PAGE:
misinterpretations also posed the most difficulty in achieving a satisfactory design solution.
These mainly concerned the more complex issues that required statistical knowledge. An
example of a problem that could not be solved by redesigning the reports is the score interval
issue. The concept of score intervals seemed complicated to many users. Not surprisingly,
only a few actually use them (Van der Kleij & Eggen, 2013). These findings are consistent
with previous research results (Hambleton & Slater, 1997; Zenisky & Hambleton, 2012),
which indicated that confidence levels are often ignored by users who do not perceive them as
valuable. However, the Standards (AERA et al., 1999) do prescribe that confidence levels be
reported. Nonetheless, when addressing the principle of appropriate knowledge in this
situation, it is clear that not all users are familiar with confidence levels on test scores, not
even the more able and experienced users. Thus, the value of reporting score intervals is
questionable when they are neither understood nor used in the way the test developer intended
(Van der Kleij & Eggen, 2013).
A limitation of this study involves its small sample sizes. However, given the nature of
the study, the researchers preferred depth over breadth of information. Thus, it was deemed
more useful to receive detailed feedback from a small group of users over several versions of
the design solution, than general feedback from a large group. Close collaboration with the
experts was maintained throughout the design process to ensure the design‘s suitability to the
entire field of users. However, the present study only made it possible to predict the
effectiveness of the redesigned reports to a limited extent. The actual effectiveness in terms of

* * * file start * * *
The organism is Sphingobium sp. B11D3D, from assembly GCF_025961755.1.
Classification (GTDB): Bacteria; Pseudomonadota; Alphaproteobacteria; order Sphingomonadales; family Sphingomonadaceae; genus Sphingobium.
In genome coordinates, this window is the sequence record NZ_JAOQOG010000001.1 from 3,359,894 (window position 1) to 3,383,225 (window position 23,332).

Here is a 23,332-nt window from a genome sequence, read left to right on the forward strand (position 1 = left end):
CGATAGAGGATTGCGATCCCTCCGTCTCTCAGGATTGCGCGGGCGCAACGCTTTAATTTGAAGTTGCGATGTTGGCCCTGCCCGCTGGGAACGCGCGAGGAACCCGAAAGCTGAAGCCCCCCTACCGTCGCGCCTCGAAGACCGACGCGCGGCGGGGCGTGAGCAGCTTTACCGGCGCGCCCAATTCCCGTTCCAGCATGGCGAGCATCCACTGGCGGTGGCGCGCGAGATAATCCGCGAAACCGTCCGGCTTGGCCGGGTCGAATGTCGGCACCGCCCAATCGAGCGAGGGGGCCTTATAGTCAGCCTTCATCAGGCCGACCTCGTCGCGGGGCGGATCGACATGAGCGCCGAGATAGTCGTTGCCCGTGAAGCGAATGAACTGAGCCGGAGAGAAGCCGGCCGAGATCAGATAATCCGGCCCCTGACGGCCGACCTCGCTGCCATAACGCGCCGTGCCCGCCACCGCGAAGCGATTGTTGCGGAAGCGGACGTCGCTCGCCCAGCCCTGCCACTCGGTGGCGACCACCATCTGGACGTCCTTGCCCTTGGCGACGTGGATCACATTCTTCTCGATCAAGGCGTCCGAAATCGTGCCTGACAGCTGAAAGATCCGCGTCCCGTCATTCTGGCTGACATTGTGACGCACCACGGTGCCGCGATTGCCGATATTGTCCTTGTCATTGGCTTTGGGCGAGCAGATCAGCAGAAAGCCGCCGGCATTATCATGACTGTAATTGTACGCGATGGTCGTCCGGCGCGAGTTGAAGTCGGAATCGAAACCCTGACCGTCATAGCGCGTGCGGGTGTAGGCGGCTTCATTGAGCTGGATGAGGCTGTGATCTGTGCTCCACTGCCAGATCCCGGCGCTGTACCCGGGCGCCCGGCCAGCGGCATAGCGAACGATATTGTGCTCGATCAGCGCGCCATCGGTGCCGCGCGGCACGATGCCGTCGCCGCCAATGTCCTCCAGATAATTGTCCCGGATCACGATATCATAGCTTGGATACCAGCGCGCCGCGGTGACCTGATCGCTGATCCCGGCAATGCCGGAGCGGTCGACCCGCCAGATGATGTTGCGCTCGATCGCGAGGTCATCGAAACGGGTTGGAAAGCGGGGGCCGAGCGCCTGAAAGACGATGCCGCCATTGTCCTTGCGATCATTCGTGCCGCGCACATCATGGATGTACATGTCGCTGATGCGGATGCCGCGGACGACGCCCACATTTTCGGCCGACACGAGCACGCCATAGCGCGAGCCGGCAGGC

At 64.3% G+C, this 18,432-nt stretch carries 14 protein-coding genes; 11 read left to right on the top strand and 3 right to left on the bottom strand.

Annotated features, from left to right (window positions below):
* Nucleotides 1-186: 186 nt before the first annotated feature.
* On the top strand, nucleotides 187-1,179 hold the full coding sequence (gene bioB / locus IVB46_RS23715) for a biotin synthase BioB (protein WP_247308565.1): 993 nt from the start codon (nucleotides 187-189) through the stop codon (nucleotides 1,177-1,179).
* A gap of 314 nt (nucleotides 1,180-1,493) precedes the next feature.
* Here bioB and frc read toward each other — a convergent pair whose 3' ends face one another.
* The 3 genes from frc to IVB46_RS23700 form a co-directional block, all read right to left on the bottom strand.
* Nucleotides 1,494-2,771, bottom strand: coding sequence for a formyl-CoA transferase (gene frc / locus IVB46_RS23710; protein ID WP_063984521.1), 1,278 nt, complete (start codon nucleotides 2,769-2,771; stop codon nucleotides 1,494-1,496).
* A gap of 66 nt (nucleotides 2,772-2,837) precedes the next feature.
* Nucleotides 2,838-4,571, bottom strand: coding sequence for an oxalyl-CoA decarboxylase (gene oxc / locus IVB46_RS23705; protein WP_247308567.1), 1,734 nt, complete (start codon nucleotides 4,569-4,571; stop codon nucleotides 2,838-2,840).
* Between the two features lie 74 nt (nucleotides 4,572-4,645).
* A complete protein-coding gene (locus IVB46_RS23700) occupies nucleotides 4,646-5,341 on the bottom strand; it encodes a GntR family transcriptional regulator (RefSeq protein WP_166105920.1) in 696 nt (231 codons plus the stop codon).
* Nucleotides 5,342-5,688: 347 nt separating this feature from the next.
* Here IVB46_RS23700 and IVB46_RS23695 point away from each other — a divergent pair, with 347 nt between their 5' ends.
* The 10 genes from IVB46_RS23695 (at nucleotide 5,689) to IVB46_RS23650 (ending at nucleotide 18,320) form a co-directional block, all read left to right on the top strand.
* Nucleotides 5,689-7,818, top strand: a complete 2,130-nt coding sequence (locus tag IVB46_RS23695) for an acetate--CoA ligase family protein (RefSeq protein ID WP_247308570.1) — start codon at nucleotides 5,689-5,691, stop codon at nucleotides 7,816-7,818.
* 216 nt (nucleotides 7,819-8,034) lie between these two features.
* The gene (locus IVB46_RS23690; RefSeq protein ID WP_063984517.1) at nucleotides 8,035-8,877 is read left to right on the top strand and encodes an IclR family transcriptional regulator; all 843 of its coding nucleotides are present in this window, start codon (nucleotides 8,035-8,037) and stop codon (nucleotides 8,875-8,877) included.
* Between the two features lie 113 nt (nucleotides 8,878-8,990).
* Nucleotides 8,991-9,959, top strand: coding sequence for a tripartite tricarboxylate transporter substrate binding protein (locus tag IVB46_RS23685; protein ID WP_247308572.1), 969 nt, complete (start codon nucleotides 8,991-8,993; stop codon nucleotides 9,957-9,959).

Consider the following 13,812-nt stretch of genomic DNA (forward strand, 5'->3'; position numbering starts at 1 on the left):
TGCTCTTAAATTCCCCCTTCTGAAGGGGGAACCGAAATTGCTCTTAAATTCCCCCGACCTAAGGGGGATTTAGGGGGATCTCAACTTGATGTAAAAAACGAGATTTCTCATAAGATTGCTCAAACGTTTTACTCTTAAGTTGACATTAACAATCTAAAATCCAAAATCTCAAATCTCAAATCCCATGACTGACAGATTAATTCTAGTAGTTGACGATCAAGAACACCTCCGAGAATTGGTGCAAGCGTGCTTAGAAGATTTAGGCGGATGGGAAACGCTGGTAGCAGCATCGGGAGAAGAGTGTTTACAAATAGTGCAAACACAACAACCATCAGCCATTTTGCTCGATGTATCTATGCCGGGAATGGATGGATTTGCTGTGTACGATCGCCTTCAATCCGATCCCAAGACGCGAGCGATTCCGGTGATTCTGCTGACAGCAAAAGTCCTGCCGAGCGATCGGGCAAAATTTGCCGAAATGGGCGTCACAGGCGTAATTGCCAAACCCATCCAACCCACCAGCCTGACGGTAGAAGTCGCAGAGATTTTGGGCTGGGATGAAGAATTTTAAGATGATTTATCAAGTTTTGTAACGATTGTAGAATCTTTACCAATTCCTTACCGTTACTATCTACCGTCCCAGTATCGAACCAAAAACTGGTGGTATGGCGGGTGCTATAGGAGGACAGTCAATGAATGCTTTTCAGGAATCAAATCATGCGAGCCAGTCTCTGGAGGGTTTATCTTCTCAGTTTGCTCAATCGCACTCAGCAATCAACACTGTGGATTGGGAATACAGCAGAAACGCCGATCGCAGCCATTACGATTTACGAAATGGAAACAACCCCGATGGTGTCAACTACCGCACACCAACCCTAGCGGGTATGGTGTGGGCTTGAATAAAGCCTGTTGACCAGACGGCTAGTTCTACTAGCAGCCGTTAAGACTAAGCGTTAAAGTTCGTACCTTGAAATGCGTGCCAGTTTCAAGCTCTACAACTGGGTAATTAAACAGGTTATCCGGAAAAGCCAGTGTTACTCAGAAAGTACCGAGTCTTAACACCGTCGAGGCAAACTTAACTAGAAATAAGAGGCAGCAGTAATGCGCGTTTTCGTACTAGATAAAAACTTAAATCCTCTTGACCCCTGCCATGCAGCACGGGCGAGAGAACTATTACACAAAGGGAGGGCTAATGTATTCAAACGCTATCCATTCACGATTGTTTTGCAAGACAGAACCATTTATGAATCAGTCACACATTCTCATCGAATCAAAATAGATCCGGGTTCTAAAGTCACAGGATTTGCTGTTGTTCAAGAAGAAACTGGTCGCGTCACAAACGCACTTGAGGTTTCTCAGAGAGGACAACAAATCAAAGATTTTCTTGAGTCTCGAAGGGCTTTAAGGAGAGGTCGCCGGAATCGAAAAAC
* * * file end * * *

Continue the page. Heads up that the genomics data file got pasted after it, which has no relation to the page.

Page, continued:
interpretation accuracy will become apparent when the redesigned reports are fully
implemented. Furthermore, the design solutions employed in this study will have to be
consistently applied to the redesign of the other reports in the Computer Program LOVS. It is
Towards Valid Score Reports in the Computer Program LOVS: A Redesign Study
149
also not guaranteed that all the design solutions proposed in this study will be technically
feasible in the way the researchers advised. Aside from the report‘s development process,
design and format, and contents, the ancillary materials and dissemination efforts (Zenisky &
Hambleton, 2012) should also be aligned with the intended uses of the score reports. The
ancillary materials could possibly reinforce support in the report aspects that caused users to
struggle.
Although the reports from the Computer Program LOVS had been in use for years,
clearly, not all users can interpret them correctly. There might be more pupil-monitoring
systems being used whose reports are not understood well and are in need of redesign.
Moreover, we propose that the thoughtful design of score reports in collaboration with users
be an integral element of the general assessment design.
Future research is needed to clarify the extent of educators‘ professional development
needs in terms of the correct interpretation of score reports and test results in general.
Specifically, an accurate data interpretation about student learning is a necessary precondition
for successfully implementing DDDM, since it concerns the first step in the evaluative cycle.
Nevertheless, research suggests that the subsequent steps, such as making decisions on how to
adapt instruction, might even be more challenging (Chahine, 2013; Hattie & Brown, 2008;
Heritage, Kim, Vendlinski, & Herman, 2009; Timperley, 2009). These skills have been called
―pedagogic data literacy‖ by Mandinach and Jackson (2012). Several researchers have
recently addressed the necessity of pedagogical content knowledge as a precondition for
effectively acting on assessment results (Bennett, 2011; Heritage et al., 2009; Timperley,
2009). Although a correct interpretation of assessment results is a prerequisite, it provides no
guarantees for their adequate use. Further research in this area is therefore warranted.
Finally, despite the growing body of research on effective score reporting (Zenisky &
Hambleton, 2012), little effort has focused on the users‘ actual interpretations of reports.
These types of studies are essential to ensure that the users interpret the test results as the test
developer intended, a necessary move towards valid reporting practices.